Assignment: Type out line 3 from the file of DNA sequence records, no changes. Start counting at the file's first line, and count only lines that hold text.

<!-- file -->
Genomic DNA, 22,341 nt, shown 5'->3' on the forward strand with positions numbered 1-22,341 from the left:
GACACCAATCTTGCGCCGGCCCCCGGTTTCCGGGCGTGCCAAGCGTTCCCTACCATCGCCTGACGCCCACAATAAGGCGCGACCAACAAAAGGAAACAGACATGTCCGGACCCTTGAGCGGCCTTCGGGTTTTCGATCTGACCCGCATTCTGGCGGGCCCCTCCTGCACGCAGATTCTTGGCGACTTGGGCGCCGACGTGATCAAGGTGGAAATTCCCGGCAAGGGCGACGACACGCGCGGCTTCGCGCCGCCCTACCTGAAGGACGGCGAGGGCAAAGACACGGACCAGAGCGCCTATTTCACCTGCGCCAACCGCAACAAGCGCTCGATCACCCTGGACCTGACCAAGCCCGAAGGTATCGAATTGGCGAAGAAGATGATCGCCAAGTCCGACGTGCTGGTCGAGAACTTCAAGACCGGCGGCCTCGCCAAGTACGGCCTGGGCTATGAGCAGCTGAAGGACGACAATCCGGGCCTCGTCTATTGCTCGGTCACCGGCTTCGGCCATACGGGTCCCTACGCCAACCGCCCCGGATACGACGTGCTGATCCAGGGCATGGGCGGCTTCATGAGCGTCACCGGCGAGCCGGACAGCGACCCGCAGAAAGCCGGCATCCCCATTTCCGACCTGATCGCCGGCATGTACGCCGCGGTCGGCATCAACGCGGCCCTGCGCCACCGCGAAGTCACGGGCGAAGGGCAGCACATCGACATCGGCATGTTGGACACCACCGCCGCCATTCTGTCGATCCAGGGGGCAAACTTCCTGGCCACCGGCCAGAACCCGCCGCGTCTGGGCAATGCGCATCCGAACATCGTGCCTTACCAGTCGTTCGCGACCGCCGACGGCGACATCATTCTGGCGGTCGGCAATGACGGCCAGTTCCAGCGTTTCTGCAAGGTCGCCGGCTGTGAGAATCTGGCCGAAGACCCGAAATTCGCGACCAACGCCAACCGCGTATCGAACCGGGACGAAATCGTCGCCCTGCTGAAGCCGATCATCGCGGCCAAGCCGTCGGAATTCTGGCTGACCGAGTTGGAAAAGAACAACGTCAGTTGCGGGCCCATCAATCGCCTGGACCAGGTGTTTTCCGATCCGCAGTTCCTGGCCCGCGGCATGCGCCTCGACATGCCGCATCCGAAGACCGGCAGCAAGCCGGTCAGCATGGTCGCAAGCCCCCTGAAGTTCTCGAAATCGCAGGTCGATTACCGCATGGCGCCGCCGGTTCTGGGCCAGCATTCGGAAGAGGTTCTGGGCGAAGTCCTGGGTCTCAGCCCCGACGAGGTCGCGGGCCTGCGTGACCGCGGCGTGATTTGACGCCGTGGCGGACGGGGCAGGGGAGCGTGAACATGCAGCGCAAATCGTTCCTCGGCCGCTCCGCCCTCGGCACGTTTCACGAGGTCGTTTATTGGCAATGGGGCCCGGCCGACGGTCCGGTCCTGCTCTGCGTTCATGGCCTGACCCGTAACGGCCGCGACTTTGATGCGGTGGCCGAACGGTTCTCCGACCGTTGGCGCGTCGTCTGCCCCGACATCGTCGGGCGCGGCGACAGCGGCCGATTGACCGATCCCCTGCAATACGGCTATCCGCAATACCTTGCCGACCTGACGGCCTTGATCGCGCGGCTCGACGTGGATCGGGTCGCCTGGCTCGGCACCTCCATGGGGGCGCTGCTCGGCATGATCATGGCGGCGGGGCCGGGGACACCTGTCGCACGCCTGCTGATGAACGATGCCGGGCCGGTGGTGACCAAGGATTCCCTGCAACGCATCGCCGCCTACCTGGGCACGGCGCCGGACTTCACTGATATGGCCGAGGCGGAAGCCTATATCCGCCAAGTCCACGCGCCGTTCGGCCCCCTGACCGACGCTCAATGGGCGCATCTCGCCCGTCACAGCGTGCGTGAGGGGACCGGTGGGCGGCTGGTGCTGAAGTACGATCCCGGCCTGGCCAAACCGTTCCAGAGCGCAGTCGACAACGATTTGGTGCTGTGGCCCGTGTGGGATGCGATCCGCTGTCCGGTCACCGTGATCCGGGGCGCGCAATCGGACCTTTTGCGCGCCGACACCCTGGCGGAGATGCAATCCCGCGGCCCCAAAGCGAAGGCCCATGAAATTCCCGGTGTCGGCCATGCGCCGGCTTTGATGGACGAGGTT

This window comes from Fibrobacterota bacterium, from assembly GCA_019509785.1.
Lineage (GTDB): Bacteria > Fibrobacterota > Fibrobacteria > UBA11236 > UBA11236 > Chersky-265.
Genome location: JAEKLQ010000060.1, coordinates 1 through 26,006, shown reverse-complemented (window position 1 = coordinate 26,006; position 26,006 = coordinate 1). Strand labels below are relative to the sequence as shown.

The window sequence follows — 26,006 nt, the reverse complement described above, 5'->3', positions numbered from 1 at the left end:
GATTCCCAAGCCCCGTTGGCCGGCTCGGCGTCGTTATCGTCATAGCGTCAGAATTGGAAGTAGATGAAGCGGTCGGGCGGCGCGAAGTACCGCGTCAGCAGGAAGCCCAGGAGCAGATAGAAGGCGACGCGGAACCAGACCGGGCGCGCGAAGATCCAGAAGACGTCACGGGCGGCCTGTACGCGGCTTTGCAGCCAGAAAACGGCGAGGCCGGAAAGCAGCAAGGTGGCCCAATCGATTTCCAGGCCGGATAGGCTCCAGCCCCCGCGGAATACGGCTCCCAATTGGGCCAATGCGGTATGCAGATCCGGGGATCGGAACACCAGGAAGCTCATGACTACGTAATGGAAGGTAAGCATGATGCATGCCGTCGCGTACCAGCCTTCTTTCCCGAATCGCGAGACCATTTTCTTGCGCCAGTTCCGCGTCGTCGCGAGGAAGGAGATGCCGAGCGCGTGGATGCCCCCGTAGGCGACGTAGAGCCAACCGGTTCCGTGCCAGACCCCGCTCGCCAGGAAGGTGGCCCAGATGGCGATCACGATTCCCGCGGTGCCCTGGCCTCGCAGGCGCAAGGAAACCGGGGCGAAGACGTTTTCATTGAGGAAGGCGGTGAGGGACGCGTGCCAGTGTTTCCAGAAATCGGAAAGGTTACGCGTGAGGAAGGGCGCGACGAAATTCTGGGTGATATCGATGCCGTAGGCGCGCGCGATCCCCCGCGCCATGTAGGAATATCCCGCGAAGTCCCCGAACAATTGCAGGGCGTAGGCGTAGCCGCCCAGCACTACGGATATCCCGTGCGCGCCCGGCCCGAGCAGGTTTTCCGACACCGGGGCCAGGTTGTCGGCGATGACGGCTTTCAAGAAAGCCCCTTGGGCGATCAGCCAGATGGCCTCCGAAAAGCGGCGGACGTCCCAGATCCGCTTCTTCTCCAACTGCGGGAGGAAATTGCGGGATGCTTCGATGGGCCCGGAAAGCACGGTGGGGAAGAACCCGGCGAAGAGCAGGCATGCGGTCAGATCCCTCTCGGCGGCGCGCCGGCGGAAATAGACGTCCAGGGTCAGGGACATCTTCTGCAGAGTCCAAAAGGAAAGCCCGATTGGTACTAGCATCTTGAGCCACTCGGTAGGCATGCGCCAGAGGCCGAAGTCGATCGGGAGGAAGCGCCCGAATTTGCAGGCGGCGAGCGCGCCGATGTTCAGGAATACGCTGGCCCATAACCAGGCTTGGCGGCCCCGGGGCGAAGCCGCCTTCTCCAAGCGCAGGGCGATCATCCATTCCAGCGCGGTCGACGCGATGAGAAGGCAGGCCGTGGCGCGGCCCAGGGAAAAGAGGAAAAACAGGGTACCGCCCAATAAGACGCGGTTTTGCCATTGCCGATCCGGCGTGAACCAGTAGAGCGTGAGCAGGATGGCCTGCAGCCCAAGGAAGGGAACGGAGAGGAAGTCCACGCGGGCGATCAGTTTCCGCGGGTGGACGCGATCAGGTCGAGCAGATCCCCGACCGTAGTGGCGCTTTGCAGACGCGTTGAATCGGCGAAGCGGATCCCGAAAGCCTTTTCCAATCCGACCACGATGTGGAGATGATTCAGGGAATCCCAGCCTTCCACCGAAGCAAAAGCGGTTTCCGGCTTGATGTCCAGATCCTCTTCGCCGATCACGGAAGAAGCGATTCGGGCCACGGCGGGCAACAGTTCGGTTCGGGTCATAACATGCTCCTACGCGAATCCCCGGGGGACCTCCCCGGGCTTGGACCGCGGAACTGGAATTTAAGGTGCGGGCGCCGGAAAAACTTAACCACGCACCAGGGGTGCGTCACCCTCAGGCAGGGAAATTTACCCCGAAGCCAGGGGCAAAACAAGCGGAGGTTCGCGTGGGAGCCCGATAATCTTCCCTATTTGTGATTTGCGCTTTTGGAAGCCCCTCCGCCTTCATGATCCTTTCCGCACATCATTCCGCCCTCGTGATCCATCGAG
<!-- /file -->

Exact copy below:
This window comes from Fibrobacterota bacterium, from assembly GCA_019509785.1.